“They’re building a temporary fantasy,” says Alexis Rochas, a Los Angeles architect who has designed pavilions and customized structures for Coachella. He says the evolution of upscale, modern festival dwellings was inevitable. “New needs for the fans and new design technology for architects is driving this,” says Rochas, a professor at Southern California Institute of Architecture. “It’s an important new market for the festivals but also for architects.”
The surge in upmarket lodging at music festivals dovetails with a boom in temporary architecture more broadly, say observers. From pop-up shops and emergency shelters to larger scale undertakings like the structures utilized at last year’s London Olympics, where roughly a third of the venues were temporary structures. Some of those were designed by noted British architects like Zaha Hadid and Peter Cook.
The trend is particularly acute among younger architects, who see temporary architecture as a lab for inventive ideas. The German designer Werner Aisslinger’s Loft Cube, Japanese architect Shigeru Ban’s post-earthquake Paper Log House, and Den Older Vleugel’s Xpod are all award-winning designs that were meant to be deliberately mobile and temporary.
While some critics complain that temporary architecture is wasteful, others argue the emergence of ephemeral structures is good for the industry because it allows architects and in some cases developers to indulge in experimentation without having to worry about skyrocketing costs.
“For years temporary schemes were often seen as gimmicky or a bit of a fashion,” says Peter Bishop, a professor of architecture at the Bartlett School of Architecture in London and author of “Temporary City.”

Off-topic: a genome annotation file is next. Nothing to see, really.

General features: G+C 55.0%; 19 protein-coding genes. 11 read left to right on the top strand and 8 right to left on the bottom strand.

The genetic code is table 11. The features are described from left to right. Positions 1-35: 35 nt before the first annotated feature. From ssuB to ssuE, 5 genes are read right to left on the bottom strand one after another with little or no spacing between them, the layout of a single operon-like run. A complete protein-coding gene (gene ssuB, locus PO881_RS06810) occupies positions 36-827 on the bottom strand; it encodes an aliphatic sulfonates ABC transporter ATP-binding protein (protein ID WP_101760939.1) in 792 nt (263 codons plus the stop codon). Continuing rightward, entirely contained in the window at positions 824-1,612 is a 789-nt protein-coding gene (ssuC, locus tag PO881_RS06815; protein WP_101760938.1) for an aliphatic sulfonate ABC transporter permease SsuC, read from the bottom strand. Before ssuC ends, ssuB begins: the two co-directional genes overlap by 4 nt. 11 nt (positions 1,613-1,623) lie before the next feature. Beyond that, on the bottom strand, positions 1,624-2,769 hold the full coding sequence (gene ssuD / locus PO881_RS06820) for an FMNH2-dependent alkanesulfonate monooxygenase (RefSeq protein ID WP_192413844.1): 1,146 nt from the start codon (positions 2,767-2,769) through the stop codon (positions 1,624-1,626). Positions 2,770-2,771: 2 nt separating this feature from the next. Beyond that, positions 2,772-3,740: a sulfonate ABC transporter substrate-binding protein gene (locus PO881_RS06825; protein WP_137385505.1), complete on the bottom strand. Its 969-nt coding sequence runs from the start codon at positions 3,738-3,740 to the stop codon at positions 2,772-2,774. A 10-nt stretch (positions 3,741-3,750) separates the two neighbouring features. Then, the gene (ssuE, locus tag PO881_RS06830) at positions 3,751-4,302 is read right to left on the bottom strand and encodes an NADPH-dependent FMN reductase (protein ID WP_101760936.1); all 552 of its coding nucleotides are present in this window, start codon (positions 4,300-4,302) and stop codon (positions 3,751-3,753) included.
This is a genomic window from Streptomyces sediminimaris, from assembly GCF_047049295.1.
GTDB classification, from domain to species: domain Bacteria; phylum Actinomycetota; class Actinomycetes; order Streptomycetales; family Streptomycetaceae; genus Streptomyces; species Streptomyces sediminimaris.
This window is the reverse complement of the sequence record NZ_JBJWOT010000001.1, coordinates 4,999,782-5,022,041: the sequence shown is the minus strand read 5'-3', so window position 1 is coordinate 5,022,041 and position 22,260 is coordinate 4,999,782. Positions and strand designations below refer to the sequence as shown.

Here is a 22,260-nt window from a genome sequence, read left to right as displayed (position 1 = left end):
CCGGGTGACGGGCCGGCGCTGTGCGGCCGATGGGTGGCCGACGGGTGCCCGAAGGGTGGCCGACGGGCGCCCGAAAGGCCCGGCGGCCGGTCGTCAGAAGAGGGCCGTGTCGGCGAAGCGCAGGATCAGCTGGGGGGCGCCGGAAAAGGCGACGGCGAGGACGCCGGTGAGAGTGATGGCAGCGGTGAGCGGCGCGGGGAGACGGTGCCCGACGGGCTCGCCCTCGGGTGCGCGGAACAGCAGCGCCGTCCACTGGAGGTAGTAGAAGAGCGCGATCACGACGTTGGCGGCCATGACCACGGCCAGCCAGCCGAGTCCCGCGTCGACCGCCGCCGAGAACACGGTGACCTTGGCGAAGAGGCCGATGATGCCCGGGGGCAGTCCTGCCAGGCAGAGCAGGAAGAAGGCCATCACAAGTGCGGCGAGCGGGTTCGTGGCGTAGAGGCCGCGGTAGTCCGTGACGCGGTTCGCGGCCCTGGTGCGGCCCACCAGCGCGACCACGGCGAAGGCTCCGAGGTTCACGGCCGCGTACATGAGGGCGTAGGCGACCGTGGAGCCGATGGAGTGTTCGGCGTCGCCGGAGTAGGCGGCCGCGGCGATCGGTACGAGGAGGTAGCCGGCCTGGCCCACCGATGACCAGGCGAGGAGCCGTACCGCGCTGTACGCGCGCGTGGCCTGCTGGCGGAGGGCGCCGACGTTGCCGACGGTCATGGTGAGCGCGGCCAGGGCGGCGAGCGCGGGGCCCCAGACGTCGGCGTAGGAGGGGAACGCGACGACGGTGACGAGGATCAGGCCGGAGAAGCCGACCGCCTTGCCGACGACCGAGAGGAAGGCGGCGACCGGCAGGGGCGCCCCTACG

He says temporary design is fueling imaginative works that are testing preconceived notions about what architecture can be. “We now know that these design techniques can be a powerful prototype for cutting-edge ideas.”
Economic realities have also pushed lucrative, permanent commissions out of reach of many architects, leaving exhibition and fair design as a growing financial reality for the industry. That’s particularly true for younger architects who often turn to fairs and festivals to help keep their firms afloat.
“Music festivals are accepting environments for creative thinking,” says Anders Grivi Norman, a 26-year old Norwegian architect who has designed temporary structures for Roskilde in Denmark and Fusion, a music festival in Germany. Festival organizers “approach the process with an open mind and won’t limit our ability to create something interesting.”
The Glastonbury Festival may have been founded on hippie culture and the free festival movement when it began in 1970. But today you’ll find just as many monied bankers and hedge fund managers among its more than 100,000 fans. The muddy fields of Worthy Farm in southwest England will host dozens of performers this year.
Yet discerning festival attendees will need only to venture to Camp Kerala, a privately owned farm near the main site, for an upmarket camping experience that would be unthinkable to concertgoers who traveled to Glastonbury in the 1970’s to catch the likes of T-Rex, Joan Baez, and Traffic.
Up to 75 airy Indian shikar tents – up from 50 a year ago – can be rented for the event. The genuine Indian Maharaja tents, measuring 20-foot by 13-foot, come outfitted with a bedroom with a king-size bed, a mattress from Italy and a duck-down duvet from Hungary. There’s also an en suite bathroom, private chefs, spa treatments and chauffeur service. The price is £8,225 per couple. Helicopter access is optional.